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Faster Sampling Over Online Social Networks Public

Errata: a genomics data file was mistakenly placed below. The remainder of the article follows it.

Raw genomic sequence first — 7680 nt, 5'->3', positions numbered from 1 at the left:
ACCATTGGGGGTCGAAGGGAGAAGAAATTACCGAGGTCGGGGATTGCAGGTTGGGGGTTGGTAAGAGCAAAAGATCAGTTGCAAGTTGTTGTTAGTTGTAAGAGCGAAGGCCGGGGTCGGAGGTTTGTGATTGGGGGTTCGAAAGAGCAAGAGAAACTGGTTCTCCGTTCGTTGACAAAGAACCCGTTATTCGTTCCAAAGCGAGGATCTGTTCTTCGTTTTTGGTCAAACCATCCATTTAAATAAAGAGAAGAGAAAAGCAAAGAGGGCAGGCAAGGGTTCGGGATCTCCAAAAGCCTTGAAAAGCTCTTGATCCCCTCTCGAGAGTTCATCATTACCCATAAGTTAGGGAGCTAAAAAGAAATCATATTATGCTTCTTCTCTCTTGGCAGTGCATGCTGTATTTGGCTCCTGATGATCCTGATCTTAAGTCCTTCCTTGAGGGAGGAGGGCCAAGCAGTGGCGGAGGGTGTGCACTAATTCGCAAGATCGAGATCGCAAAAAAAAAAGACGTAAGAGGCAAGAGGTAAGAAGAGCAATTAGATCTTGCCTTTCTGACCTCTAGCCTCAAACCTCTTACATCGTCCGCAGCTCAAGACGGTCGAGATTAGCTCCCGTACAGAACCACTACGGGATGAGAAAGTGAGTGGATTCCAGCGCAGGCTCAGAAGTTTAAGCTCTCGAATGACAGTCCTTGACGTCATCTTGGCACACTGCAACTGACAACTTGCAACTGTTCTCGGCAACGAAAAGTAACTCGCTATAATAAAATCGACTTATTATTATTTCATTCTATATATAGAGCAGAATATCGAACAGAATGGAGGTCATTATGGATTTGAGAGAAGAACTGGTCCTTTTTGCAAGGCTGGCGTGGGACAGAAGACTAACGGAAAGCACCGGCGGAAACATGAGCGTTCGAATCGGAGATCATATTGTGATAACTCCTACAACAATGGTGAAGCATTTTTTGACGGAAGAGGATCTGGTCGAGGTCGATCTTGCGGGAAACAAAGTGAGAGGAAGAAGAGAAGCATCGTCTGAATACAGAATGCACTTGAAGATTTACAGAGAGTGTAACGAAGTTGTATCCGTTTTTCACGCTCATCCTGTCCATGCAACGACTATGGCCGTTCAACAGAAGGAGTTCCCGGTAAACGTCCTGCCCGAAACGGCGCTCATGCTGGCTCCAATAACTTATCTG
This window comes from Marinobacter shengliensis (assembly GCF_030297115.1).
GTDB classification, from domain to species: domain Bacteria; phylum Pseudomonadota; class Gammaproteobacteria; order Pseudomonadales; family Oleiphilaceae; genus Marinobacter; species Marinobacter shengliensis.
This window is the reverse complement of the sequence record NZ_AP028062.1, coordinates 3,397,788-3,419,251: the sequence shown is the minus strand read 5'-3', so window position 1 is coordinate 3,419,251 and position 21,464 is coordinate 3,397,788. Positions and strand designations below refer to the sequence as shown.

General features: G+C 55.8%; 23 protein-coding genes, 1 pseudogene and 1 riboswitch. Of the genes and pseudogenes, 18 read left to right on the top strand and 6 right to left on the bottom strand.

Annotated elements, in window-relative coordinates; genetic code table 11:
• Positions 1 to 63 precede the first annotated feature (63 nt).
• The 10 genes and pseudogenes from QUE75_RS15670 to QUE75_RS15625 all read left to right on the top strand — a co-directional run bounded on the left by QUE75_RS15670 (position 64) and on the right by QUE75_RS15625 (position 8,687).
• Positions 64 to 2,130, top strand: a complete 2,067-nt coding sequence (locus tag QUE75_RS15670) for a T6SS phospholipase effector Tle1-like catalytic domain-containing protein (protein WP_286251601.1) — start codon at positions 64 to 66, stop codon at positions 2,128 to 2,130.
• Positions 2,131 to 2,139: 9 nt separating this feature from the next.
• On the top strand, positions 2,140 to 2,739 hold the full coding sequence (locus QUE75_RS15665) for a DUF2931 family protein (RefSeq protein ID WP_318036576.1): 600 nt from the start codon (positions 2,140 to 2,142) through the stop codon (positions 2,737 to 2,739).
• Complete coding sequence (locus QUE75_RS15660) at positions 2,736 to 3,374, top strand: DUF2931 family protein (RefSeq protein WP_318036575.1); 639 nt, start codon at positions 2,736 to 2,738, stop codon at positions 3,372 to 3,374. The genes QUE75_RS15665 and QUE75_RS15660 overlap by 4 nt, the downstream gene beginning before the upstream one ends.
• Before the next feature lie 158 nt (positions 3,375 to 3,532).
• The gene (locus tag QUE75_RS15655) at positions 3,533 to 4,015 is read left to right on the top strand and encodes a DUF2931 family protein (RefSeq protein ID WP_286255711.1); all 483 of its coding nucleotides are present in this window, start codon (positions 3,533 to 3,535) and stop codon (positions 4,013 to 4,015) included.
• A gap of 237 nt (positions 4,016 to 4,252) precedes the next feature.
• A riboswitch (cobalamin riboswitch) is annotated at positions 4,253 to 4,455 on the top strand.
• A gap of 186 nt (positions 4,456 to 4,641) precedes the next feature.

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Many online social networks feature restrictive web interfaces that only allow the query of a user's local neighborhood through the interface. To enable analytics over such an online social network through its restrictive web interface, many recent efforts reuse the existing Markov Chain Monte Carlo methods such as random walks to sample the social network and support analytics based on the samples. The problem with such an approach, however, is the large amount of queries often required (i.e., a long ``mixing time'') for a random walk to reach a desired (stationary) sampling distribution. In this dissertation, we targeted the problem by shortening or eliminating the mixing time and leveraging the history of random walks. To reduce the mixing time, we have developed Modified TOpology (MTO)-Sampler which, by using only information exposed by the restrictive web interface, constructs a ``virtual'' overlay topology of the social network while performing a random walk, and ensures that the random walk follows the modified overlay topology (with shorter mixing time) rather than the original one. We then extend the idea of MTO from SRW to more general random walks like Metropolis-Hastings Random Walk (MTO-MHRW) and General Random Walks(MTO-GRW). To eliminate the mixing time, we also introduced WALK-ESTIMATE (WE)-Sampler, which starts with a much shorter random walk, and then proactively estimate the sampling probability for the node taken before using acceptance-rejection sampling to adjust the probability to the predetermined target distribution. We demonstrated the superiority of MTO-Sampler and WE-Sampler over traditional random walks through theoretical analysis and extensive experiments over real world online social networks. To leverage the history of random walks, we construct a higher-ordered Markov chain. We develop two algorithms, Circulated Neighbors and GroupBy Neighbors Random Walk (CNRW and GNRW) and prove that, no matter what the social network topology is, CNRW and GNRW offer better efficiency than baseline random walks while achieving the same stationary distribution.

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